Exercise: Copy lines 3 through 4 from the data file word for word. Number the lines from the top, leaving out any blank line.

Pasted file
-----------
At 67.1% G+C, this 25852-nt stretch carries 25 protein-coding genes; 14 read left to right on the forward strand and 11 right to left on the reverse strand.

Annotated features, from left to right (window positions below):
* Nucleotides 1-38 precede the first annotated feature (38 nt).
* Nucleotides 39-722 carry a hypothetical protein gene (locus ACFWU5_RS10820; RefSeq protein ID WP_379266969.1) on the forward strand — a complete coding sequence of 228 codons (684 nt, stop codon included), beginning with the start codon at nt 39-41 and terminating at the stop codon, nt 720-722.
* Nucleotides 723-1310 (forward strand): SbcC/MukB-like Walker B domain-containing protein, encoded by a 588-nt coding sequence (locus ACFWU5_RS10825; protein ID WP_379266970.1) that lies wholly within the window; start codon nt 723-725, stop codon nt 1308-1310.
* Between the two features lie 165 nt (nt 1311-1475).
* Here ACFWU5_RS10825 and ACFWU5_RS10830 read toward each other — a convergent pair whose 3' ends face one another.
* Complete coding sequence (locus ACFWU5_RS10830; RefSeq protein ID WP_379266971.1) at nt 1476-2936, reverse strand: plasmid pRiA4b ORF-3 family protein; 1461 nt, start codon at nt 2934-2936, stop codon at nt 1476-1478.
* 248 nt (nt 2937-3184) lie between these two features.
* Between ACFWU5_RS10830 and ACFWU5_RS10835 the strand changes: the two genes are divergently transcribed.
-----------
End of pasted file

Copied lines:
* Nucleotides 1-38 precede the first annotated feature (38 nt).
* Nucleotides 39-722 carry a hypothetical protein gene (locus ACFWU5_RS10820; RefSeq protein ID WP_379266969.1) on the forward strand — a complete coding sequence of 228 codons (684 nt, stop codon included), beginning with the start codon at nt 39-41 and terminating at the stop codon, nt 720-722.